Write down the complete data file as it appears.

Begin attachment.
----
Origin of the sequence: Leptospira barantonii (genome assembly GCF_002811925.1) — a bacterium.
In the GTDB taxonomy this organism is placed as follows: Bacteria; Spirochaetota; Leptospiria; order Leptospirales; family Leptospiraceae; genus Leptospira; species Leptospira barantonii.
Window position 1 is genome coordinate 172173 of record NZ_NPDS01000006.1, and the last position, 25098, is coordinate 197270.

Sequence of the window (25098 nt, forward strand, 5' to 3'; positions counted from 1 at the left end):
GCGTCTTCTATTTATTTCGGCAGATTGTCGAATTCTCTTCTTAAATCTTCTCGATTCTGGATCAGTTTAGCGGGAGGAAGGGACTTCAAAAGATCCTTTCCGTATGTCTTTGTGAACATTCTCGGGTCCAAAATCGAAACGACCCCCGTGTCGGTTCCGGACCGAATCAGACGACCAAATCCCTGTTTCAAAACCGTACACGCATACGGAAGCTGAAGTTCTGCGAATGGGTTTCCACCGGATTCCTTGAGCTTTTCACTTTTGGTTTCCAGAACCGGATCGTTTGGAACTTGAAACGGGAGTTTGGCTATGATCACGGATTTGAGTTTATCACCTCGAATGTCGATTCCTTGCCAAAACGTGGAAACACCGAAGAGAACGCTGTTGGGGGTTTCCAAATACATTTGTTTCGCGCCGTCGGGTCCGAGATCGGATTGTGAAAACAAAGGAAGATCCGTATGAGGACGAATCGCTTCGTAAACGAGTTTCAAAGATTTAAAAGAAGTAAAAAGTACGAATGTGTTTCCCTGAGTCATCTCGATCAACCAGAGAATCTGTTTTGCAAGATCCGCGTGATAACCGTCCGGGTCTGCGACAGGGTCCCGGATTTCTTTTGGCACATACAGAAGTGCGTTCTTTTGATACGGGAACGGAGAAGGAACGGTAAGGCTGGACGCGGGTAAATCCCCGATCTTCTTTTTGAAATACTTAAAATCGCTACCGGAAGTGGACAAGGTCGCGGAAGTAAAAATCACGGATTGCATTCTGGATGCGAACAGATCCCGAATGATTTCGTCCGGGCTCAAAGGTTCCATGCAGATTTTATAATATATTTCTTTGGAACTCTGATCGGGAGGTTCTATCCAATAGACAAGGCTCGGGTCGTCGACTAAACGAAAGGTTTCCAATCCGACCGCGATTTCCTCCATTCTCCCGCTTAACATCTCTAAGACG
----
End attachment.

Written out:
Origin of the sequence: Leptospira barantonii (genome assembly GCF_002811925.1) — a bacterium.
In the GTDB taxonomy this organism is placed as follows: Bacteria; Spirochaetota; Leptospiria; order Leptospirales; family Leptospiraceae; genus Leptospira; species Leptospira barantonii.
Window position 1 is genome coordinate 172173 of record NZ_NPDS01000006.1, and the last position, 25098, is coordinate 197270.

Sequence of the window (25098 nt, forward strand, 5' to 3'; positions counted from 1 at the left end):
GCGTCTTCTATTTATTTCGGCAGATTGTCGAATTCTCTTCTTAAATCTTCTCGATTCTGGATCAGTTTAGCGGGAGGAAGGGACTTCAAAAGATCCTTTCCGTATGTCTTTGTGAACATTCTCGGGTCCAAAATCGAAACGACCCCCGTGTCGGTTCCGGACCGAATCAGACGACCAAATCCCTGTTTCAAAACCGTACACGCATACGGAAGCTGAAGTTCTGCGAATGGGTTTCCACCGGATTCCTTGAGCTTTTCACTTTTGGTTTCCAGAACCGGATCGTTTGGAACTTGAAACGGGAGTTTGGCTATGATCACGGATTTGAGTTTATCACCTCGAATGTCGATTCCTTGCCAAAACGTGGAAACACCGAAGAGAACGCTGTTGGGGGTTTCCAAATACATTTGTTTCGCGCCGTCGGGTCCGAGATCGGATTGTGAAAACAAAGGAAGATCCGTATGAGGACGAATCGCTTCGTAAACGAGTTTCAAAGATTTAAAAGAAGTAAAAAGTACGAATGTGTTTCCCTGAGTCATCTCGATCAACCAGAGAATCTGTTTTGCAAGATCCGCGTGATAACCGTCCGGGTCTGCGACAGGGTCCCGGATTTCTTTTGGCACATACAGAAGTGCGTTCTTTTGATACGGGAACGGAGAAGGAACGGTAAGGCTGGACGCGGGTAAATCCCCGATCTTCTTTTTGAAATACTTAAAATCGCTACCGGAAGTGGACAAGGTCGCGGAAGTAAAAATCACGGATTGCATTCTGGATGCGAACAGATCCCGAATGATTTCGTCCGGGCTCAAAGGTTCCATGCAGATTTTATAATATATTTCTTTGGAACTCTGATCGGGAGGTTCTATCCAATAGACAAGGCTCGGGTCGTCGACTAAACGAAAGGTTTCCAATCCGACCGCGATTTCCTCCATTCTCCCGCTTAACATCTCTAAGACG